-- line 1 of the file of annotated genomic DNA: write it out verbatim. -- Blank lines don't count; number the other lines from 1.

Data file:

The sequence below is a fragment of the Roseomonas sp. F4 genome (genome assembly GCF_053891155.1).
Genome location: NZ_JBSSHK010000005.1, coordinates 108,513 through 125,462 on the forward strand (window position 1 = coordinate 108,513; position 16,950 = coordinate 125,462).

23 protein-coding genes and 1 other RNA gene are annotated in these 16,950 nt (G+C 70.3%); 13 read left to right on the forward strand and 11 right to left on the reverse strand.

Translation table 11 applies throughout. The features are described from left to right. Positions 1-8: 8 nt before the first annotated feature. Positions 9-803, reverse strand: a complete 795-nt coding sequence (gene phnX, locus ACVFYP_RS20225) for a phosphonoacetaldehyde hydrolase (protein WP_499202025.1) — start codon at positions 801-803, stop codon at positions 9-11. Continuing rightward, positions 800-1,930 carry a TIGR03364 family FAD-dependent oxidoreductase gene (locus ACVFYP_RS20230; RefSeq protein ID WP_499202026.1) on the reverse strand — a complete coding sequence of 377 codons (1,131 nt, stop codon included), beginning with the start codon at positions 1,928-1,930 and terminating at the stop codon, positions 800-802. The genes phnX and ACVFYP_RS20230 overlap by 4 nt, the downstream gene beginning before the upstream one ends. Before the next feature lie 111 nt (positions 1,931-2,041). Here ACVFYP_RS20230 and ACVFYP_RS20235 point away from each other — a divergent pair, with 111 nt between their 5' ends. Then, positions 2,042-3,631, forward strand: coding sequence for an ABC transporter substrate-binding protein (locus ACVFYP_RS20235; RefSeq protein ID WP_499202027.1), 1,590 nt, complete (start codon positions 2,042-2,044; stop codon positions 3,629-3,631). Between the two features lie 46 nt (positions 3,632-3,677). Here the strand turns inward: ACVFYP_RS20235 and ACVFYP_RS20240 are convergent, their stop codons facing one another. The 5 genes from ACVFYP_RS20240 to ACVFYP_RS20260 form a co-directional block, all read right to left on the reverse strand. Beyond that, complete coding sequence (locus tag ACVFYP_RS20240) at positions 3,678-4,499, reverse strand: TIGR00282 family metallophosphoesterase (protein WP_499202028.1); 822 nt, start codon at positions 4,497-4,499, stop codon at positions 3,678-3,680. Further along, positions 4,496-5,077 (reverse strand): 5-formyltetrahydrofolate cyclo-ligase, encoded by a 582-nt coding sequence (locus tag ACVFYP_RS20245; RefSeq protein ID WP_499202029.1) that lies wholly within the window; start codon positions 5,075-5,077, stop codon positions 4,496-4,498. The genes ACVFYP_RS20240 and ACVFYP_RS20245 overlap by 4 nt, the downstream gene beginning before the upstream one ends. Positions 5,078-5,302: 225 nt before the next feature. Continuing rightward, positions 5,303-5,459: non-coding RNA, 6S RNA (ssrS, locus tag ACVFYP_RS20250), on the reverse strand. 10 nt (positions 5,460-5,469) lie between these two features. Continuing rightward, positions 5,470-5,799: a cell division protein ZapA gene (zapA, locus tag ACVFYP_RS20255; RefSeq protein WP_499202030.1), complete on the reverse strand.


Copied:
The sequence below is a fragment of the Roseomonas sp. F4 genome (genome assembly GCF_053891155.1).